Channel Tunnel refugee drama
In the last two nights alone, more than 3,000 people apparently tried to enter the UK via the Channel Tunnel from Calais. Another young man died in the attempt on Tuesday night. The countries of Europe must finally start cooperating on the refugee problem, some commentators urge. Others stress that the problem can only be resolved through a crackdown operation off Libya's coast.
Politicians shutting their eyes in Calais
Politicians in France and the UK are partly to blame for the drama in Calais, writes the centre-left daily De Morgen: "For fear of losing voters to xenophobic parties they have averted their eyes for more than a decade. The current theory about combating human smuggling is of course valid. But human smuggling only flourishes if the state fails to intervene. As is the case in Calais. Now the politicians in Calais are planning to build a fence. … This is Europe in 2015, and London and Paris are opting to treat refugees like dangerous animals in a zoo. … If French President François Hollande doesn't want to undermine the values of freedom, equality and fraternity he should accept the help Europe is offering him. The British money that has been earmarked for the fence could then be invested in a European migration policy that preserves universal human rights."
Set up sea blockade off Libyan coast
The drama in Calais can only be ended through decisive action against human smuggling, the right-wing daily De Telegraaf points out: "For months now we have been waiting for appropriate reaction to the humanitarian drama, and particularly from France. This week 4,000 refugees who aren't controlled or registered have gathered in Calais. The French must look into whether these people really have a right to asylum. At the same time these problems are hurting Europe economically because lorries are stuck on both sides of the Channel. The British want to rapidly erect a two-kilometre fence and the French are sending extra police. But a true solution can only be achieved by fighting the unscrupulous human smugglers. This requires a bold intervention in the form of a sea blockade off the coast of Libya."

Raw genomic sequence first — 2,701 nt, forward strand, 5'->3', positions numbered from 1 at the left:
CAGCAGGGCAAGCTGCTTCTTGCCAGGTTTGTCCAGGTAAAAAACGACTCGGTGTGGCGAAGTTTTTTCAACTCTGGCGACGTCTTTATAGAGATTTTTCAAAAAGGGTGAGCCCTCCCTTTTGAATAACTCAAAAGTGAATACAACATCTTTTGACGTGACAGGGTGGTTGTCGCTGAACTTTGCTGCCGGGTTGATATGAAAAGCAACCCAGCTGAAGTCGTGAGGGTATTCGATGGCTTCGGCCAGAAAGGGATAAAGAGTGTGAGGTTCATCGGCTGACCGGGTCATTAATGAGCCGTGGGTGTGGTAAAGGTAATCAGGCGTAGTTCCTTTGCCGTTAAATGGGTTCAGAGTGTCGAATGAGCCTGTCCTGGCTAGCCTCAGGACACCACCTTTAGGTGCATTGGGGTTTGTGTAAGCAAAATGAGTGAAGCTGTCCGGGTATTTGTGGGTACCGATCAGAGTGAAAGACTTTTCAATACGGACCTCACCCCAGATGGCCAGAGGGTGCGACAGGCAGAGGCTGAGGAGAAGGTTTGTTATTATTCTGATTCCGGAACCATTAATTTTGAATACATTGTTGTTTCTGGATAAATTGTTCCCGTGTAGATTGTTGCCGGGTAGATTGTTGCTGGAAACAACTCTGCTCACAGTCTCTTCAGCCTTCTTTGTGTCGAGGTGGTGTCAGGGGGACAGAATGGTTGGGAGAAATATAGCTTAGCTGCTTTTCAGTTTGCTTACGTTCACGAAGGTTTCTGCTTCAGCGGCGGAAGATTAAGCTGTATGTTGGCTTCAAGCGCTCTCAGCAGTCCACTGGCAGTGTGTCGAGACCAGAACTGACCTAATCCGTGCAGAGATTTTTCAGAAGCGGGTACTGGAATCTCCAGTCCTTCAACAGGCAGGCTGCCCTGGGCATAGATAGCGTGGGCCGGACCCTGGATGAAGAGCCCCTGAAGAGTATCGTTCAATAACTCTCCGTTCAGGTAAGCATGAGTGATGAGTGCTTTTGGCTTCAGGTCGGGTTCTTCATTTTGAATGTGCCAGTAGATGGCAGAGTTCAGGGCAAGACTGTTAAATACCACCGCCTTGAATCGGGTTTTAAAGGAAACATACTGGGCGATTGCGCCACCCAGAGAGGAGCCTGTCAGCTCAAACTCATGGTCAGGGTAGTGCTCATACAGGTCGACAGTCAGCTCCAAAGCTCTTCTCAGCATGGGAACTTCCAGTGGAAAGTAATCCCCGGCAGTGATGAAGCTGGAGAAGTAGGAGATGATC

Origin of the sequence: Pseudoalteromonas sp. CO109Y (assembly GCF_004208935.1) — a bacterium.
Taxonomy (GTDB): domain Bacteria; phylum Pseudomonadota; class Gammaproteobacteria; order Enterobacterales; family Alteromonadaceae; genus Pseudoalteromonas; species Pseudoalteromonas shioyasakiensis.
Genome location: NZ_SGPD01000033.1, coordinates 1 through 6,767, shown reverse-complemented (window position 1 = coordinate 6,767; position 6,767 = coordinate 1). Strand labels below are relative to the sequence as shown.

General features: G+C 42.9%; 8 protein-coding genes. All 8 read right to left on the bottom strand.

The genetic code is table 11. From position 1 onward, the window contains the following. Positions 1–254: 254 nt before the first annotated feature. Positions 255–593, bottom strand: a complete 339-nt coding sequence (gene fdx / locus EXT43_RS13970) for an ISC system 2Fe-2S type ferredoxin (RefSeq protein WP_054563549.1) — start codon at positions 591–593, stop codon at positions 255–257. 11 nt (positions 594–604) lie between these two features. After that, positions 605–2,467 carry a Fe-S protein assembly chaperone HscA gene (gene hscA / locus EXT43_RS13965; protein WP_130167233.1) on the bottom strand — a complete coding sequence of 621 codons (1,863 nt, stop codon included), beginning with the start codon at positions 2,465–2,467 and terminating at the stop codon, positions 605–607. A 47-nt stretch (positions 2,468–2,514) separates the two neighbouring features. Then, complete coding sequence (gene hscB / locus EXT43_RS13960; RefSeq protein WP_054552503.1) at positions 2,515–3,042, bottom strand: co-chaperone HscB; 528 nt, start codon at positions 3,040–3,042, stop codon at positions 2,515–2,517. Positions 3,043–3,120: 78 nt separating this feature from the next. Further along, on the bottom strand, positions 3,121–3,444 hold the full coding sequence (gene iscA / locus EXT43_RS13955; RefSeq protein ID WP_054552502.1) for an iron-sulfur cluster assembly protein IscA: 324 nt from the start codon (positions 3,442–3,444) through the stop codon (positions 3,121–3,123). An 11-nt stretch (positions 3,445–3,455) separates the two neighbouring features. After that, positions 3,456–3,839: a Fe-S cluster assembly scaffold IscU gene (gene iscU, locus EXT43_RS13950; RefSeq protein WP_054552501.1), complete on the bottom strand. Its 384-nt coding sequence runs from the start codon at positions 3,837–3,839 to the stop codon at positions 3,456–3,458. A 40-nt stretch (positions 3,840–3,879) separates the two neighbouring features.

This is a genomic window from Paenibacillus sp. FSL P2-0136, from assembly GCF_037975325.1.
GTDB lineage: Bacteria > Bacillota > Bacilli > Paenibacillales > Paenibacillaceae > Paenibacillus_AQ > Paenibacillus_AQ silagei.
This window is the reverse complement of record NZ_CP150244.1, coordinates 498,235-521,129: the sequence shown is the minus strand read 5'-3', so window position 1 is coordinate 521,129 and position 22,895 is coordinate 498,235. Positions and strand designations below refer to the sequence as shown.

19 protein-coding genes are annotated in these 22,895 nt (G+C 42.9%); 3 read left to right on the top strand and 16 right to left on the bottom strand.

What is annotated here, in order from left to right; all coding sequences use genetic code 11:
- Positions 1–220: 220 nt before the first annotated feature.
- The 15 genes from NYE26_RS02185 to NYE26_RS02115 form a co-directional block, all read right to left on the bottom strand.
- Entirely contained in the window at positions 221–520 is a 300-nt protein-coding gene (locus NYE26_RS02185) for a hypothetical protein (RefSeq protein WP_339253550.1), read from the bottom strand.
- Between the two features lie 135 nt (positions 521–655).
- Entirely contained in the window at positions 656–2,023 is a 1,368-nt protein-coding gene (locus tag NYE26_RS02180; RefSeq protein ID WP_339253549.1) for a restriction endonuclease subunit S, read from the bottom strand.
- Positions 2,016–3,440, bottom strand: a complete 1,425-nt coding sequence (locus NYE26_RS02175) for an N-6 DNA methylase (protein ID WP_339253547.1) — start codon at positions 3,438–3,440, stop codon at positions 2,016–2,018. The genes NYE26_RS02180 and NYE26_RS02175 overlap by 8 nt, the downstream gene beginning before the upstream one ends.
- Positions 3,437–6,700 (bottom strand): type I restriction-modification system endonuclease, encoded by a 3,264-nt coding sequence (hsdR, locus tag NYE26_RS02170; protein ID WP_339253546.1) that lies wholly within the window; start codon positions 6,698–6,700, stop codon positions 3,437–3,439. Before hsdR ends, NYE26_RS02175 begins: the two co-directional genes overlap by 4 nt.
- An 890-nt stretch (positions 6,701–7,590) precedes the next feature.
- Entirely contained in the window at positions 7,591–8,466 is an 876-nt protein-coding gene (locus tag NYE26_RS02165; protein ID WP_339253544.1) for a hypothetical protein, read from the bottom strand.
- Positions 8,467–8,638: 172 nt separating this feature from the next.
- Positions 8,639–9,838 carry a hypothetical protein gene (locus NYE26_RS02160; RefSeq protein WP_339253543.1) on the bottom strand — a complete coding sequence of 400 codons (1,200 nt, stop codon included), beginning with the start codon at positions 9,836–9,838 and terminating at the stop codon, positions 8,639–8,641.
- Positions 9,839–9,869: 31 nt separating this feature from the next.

London must work with Paris
The British government will only be able to stop refugees from coming through the Channel Tunnel by cooperating with its European partners, the centre-left daily The Guardian argues: "Migration pressures from Syria and sub-Saharan Africa are human realities. They have not arisen because of EU treaties or directives. Some asylum seekers would want to get to Britain from France anyway. Equally, any long-term effort to manage or reduce such pressures can only be carried out by the nations working together, however difficult that can sometimes be. ... This is neither a purely British problem nor a purely French one. It is a joint problem. It must be solved jointly - and humanely as well as firmly."
Tackle asylum policy together
Only by providing genuine and shared solutions can Europe's governments prevent the immigration debate from further bolstering xenophobic forces, warns the centre-left daily El País: "Regardless of the fact that Europe's aging population needs a new influx of people parties that rail against immigration are abusing the debate to criticise the rapid changes in Europe, globalisation and the heavy spending on foreigners. The parties of the democratic centre must take a different approach: jointly tackling immigration and asylum policy, educating the population and sharing the high cost for finding a real solution to this major problem. Under no circumstances should the proponents of Europe allow the affected countries to act alone. … The Cameron government undoubtedly needs French and pan-European support to prevent right-wing populists from gaining even more ground through this issue."